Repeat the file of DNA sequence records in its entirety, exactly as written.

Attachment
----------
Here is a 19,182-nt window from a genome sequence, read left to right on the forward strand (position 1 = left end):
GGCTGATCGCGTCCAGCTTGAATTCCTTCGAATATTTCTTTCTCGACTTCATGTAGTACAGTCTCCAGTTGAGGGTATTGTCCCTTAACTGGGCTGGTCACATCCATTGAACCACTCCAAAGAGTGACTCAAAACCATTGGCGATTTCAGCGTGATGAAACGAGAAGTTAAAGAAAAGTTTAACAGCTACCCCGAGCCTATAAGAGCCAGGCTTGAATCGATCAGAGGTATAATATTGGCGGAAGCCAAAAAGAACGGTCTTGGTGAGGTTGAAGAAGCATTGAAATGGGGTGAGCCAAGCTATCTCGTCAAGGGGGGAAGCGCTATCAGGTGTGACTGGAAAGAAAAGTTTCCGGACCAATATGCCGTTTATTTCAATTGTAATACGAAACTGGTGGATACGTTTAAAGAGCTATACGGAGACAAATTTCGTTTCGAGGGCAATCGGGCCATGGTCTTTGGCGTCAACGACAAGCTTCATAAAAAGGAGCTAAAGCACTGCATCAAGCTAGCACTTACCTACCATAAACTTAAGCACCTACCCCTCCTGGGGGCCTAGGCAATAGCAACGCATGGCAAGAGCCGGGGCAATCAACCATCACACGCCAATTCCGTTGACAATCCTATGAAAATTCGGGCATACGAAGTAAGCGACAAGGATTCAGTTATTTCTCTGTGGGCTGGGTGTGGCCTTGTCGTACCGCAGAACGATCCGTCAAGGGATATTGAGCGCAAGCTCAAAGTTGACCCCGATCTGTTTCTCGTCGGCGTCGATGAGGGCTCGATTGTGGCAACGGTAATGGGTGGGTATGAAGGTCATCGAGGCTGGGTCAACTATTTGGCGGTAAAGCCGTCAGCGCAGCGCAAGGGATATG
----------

Here is a 19,182-nt window from a genome sequence, read left to right on the forward strand (position 1 = left end):
GGCTGATCGCGTCCAGCTTGAATTCCTTCGAATATTTCTTTCTCGACTTCATGTAGTACAGTCTCCAGTTGAGGGTATTGTCCCTTAACTGGGCTGGTCACATCCATTGAACCACTCCAAAGAGTGACTCAAAACCATTGGCGATTTCAGCGTGATGAAACGAGAAGTTAAAGAAAAGTTTAACAGCTACCCCGAGCCTATAAGAGCCAGGCTTGAATCGATCAGAGGTATAATATTGGCGGAAGCCAAAAAGAACGGTCTTGGTGAGGTTGAAGAAGCATTGAAATGGGGTGAGCCAAGCTATCTCGTCAAGGGGGGAAGCGCTATCAGGTGTGACTGGAAAGAAAAGTTTCCGGACCAATATGCCGTTTATTTCAATTGTAATACGAAACTGGTGGATACGTTTAAAGAGCTATACGGAGACAAATTTCGTTTCGAGGGCAATCGGGCCATGGTCTTTGGCGTCAACGACAAGCTTCATAAAAAGGAGCTAAAGCACTGCATCAAGCTAGCACTTACCTACCATAAACTTAAGCACCTACCCCTCCTGGGGGCCTAGGCAATAGCAACGCATGGCAAGAGCCGGGGCAATCAACCATCACACGCCAATTCCGTTGACAATCCTATGAAAATTCGGGCATACGAAGTAAGCGACAAGGATTCAGTTATTTCTCTGTGGGCTGGGTGTGGCCTTGTCGTACCGCAGAACGATCCGTCAAGGGATATTGAGCGCAAGCTCAAAGTTGACCCCGATCTGTTTCTCGTCGGCGTCGATGAGGGCTCGATTGTGGCAACGGTAATGGGTGGGTATGAAGGTCATCGAGGCTGGGTCAACTATTTGGCGGTAAAGCCGTCAGCGCAGCGCAAGGGATATG